A prosecution is also usual for the possession of more than a minimal quantity of Class B or C drugs. Police Officers and Prosecutors should take into the general public interest factors listed in the Code for Crown Prosecutors. In deciding whether it is in the public interest to prosecute an adult offender for an offence of simple possession of a small amount of cannabis for personal use, including where the person believes in its assistance in alleviating medical conditions, prosecutors should consider the aggravating and mitigating factors for the possession of a legal amount of cannabis for personal use below.
Types of drugs
The aggravating factors for the possession of a small amount of cannabis for personal use include:. The mitigating factors for the possession of a small amount of cannabis for personal use include:.
Home Office Circular provides further detail about the re-scheduling of cannabis-based products for medicinal use in humans. In deciding whether it is in the public interest to prosecute an offence of the simple possession of khat, a Class C drug, prosecutors need to have regard to whether National Policing Guidelines on Khat Possession for Personal Use Intervention Framework have been followed.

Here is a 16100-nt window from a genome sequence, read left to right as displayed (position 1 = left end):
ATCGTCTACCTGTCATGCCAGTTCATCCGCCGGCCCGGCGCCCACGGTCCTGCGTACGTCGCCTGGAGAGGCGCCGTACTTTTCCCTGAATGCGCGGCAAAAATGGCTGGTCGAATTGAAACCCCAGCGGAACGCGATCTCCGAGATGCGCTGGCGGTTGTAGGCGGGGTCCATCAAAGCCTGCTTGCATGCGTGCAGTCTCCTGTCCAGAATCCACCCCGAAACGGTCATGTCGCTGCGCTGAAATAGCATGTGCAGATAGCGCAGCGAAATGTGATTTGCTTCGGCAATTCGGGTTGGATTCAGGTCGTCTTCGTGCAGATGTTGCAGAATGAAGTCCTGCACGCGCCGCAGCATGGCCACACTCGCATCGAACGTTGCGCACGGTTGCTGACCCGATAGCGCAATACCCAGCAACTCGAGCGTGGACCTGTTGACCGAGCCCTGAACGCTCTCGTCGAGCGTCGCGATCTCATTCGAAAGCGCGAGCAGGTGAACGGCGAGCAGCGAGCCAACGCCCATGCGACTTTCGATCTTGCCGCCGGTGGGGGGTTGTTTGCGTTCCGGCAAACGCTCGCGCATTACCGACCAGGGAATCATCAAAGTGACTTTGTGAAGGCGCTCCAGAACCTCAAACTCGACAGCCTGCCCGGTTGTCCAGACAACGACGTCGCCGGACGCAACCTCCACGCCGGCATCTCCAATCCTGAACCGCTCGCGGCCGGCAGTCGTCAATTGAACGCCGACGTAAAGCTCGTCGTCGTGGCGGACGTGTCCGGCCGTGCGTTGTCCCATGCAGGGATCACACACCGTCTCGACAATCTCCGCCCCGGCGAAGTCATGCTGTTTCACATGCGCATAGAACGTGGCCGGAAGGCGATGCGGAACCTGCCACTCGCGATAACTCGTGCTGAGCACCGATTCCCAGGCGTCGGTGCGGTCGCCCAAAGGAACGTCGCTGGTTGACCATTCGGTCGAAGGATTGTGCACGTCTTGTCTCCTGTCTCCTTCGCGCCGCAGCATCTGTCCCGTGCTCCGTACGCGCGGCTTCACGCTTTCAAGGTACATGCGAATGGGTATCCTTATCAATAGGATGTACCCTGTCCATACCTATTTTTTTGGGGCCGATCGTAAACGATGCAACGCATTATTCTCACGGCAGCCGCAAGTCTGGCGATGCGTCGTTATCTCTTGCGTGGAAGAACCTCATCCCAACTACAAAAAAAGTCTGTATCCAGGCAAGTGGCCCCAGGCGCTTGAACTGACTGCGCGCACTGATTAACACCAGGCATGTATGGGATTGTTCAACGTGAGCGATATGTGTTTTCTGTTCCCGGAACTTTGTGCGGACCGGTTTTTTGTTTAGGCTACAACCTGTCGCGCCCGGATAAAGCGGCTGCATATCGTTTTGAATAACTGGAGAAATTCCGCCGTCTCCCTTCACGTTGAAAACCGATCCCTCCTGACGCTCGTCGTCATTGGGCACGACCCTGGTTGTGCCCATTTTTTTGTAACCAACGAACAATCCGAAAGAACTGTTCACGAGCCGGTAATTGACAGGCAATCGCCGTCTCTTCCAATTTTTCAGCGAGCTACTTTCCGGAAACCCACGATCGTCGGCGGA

The Psychoactive Substances Act defines 'psychoactive substance' and makes it an offence to produce, supply, offer to supply, possess with intent to supply, import and export psychoactive substances, and to possess a psychoactive substance in a custodial institution.
The Psychoactive Substances Act came into force on 26th May Fentanyl is a highly toxic synthetic opioid. It is controlled as a Class A drug. It is also prescribed as a pain killer or used as an anaesthetic under a medical practitioner's supervision.
Effects include euphoria, drowsiness, confusion, sedation, respiratory depress and arrest, unconsciousness, coma and death. Fentanyl is approximately 50 times more potent than heroin and times more potent than morphine.
Amphetamines (including dexamphetamine)
As little as 0. The high potency of Fentanyl greatly increases the risk of overdose, particularly where a person who uses drugs is unaware that a powder or pill contains Fentanyl. Fentanyl sold on the street can be mixed with heroin or cocaine, which amplifies its potency and potential dangers. There are a of Fentanyl analogues. The analogues are compounds with a similar structure to Fentanyl but with varying potency. Not all of the analogues are a controlled drug. Where an analogue is not a controlled drug, it must be proven to be a psychoactive substance see Psychoactive Substances guidance.